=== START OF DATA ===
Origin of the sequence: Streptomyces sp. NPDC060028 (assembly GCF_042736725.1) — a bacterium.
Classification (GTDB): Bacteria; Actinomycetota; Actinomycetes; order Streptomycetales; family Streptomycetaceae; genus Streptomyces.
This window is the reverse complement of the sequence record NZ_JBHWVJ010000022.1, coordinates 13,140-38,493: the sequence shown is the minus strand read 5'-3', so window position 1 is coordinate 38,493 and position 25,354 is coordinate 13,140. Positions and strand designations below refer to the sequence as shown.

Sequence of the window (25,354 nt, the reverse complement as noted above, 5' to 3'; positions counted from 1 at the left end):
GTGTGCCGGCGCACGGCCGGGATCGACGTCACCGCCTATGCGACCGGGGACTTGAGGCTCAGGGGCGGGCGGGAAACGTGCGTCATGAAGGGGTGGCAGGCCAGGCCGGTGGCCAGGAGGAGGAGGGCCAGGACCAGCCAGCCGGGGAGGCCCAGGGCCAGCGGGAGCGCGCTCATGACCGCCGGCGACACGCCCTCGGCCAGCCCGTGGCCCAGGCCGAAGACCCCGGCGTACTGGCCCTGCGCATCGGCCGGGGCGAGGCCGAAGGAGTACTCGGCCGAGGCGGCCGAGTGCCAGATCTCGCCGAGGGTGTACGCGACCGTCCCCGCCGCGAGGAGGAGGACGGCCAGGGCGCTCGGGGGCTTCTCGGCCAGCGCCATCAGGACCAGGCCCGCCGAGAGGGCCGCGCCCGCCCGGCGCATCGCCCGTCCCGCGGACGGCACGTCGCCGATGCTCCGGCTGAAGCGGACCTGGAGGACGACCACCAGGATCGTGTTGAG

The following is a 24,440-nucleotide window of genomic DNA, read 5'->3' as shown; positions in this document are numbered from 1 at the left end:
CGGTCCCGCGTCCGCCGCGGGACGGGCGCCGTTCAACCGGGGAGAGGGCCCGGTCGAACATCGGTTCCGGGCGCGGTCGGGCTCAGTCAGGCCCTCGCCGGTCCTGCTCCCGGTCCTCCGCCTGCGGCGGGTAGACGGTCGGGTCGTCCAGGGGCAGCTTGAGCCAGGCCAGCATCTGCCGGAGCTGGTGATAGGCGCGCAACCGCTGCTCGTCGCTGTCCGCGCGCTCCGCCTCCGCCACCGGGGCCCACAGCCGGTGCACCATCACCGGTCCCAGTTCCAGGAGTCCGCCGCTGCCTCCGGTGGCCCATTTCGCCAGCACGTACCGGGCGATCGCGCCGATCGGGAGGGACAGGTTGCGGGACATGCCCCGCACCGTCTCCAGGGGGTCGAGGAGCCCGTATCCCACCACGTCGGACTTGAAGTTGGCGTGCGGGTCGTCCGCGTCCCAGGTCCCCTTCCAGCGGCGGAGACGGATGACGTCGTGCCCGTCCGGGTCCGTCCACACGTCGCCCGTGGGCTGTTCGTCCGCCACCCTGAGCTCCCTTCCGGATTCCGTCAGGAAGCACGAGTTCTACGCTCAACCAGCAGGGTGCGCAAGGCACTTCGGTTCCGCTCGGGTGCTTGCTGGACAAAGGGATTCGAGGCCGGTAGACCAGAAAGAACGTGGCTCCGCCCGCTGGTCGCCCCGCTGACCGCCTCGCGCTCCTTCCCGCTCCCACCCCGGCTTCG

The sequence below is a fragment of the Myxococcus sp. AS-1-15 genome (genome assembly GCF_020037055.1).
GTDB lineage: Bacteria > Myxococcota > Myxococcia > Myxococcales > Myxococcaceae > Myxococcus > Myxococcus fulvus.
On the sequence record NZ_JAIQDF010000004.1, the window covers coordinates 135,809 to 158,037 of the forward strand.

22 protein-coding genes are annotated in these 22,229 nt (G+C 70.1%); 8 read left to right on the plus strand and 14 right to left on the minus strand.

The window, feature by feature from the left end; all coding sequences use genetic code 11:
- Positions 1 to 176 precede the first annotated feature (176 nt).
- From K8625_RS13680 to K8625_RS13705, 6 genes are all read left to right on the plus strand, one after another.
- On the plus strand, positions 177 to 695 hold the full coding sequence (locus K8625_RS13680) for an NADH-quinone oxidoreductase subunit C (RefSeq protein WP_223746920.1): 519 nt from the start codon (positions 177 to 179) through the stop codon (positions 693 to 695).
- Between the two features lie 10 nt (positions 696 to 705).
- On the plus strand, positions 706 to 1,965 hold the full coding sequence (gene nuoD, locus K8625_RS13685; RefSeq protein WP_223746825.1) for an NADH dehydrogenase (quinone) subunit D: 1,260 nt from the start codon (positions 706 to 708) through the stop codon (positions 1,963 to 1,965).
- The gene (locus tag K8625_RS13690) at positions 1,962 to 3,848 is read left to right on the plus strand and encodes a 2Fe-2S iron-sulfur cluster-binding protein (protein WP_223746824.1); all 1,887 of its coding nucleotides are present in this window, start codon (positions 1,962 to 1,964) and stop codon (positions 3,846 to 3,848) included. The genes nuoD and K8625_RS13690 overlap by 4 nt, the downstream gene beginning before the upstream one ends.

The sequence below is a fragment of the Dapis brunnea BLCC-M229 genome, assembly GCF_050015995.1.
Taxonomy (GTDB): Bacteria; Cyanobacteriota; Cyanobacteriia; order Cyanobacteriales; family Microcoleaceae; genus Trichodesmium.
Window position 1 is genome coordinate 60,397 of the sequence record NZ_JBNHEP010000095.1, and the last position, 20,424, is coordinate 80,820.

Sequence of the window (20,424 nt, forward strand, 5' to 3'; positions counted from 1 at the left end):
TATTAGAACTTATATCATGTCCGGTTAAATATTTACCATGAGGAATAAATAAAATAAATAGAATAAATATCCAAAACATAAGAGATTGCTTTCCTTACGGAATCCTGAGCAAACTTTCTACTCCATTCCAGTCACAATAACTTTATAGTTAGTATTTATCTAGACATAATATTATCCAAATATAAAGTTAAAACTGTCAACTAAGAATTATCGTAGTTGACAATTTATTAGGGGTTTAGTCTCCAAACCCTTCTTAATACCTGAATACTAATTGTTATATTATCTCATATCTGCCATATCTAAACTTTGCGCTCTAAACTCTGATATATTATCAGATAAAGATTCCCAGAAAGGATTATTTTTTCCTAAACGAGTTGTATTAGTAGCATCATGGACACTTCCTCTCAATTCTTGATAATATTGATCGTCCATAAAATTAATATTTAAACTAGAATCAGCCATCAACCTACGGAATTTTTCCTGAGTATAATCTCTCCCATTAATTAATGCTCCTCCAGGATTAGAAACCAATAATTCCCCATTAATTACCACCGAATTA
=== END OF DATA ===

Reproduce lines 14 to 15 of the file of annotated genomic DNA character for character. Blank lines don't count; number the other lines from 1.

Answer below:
- From K8625_RS13680 to K8625_RS13705, 6 genes are all read left to right on the plus strand, one after another.
- On the plus strand, positions 177 to 695 hold the full coding sequence (locus K8625_RS13680) for an NADH-quinone oxidoreductase subunit C (RefSeq protein WP_223746920.1): 519 nt from the start codon (positions 177 to 179) through the stop codon (positions 693 to 695).